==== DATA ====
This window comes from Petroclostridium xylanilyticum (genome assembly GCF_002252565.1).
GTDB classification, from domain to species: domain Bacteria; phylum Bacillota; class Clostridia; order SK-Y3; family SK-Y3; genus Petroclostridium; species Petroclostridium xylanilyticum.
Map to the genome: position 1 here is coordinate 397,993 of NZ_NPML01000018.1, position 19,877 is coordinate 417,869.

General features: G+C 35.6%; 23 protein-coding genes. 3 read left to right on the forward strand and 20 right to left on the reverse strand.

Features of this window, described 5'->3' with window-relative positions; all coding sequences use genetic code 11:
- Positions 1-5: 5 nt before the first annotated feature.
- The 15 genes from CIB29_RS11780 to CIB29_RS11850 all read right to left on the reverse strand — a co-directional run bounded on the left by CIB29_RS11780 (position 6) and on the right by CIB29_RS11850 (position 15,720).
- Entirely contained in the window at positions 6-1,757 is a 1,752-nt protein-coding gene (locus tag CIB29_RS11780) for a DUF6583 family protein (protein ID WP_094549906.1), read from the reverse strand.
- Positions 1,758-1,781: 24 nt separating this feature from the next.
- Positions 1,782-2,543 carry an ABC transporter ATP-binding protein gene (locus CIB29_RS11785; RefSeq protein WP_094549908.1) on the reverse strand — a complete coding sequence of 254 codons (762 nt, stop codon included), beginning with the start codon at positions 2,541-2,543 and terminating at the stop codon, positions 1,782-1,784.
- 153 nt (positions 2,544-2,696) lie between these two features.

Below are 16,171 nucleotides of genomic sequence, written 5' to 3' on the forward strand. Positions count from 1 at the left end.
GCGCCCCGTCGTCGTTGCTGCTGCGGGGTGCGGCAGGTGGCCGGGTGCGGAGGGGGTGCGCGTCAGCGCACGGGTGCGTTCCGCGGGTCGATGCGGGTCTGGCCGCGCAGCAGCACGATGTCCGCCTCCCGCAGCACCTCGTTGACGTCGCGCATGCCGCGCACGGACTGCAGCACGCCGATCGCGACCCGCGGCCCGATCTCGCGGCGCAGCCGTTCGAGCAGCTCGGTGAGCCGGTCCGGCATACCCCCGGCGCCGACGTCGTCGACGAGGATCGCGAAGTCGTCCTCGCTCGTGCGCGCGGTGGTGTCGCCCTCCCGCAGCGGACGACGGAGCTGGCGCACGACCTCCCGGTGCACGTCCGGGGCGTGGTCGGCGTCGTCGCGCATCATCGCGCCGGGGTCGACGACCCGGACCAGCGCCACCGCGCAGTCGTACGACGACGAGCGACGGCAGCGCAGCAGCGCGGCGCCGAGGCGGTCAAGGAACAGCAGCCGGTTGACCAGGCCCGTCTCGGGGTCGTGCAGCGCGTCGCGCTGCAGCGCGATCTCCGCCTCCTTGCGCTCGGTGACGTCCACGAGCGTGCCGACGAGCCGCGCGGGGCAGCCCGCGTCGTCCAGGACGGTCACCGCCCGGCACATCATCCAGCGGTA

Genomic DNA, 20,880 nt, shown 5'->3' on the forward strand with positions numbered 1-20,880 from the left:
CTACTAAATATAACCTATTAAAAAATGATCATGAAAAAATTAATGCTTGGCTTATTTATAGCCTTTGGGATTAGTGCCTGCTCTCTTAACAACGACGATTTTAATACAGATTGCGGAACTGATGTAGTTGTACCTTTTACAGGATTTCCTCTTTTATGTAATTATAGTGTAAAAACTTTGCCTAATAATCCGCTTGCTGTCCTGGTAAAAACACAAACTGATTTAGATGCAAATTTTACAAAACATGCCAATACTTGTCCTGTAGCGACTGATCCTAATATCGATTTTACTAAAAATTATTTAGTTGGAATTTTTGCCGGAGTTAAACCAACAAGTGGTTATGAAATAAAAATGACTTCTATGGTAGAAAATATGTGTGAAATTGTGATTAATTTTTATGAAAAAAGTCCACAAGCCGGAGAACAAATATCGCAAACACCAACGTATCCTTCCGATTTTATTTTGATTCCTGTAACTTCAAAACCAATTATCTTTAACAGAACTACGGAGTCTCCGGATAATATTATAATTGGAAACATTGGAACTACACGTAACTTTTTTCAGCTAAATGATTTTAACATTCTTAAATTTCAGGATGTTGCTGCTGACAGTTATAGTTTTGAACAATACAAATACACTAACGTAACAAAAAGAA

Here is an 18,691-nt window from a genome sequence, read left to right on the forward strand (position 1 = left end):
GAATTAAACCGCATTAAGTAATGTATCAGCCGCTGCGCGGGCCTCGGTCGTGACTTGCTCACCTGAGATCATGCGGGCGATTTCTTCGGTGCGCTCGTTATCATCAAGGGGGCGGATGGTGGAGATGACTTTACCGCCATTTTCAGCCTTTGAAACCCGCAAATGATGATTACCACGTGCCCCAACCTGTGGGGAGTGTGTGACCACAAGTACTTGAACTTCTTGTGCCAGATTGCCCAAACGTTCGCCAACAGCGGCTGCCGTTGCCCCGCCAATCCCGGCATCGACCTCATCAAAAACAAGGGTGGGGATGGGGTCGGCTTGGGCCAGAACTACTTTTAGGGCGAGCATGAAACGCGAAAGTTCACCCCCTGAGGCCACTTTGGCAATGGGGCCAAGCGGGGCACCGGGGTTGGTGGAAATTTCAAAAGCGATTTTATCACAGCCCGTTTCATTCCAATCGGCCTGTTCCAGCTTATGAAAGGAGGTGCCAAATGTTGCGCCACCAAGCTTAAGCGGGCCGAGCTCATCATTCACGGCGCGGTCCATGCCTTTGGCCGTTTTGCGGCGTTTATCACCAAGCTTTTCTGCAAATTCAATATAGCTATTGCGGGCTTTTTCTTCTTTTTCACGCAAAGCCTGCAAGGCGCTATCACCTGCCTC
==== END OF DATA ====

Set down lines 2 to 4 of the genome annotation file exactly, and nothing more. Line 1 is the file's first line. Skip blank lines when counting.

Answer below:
GTDB classification, from domain to species: domain Bacteria; phylum Bacillota; class Clostridia; order SK-Y3; family SK-Y3; genus Petroclostridium; species Petroclostridium xylanilyticum.
Map to the genome: position 1 here is coordinate 397,993 of NZ_NPML01000018.1, position 19,877 is coordinate 417,869.

General features: G+C 35.6%; 23 protein-coding genes. 3 read left to right on the forward strand and 20 right to left on the reverse strand.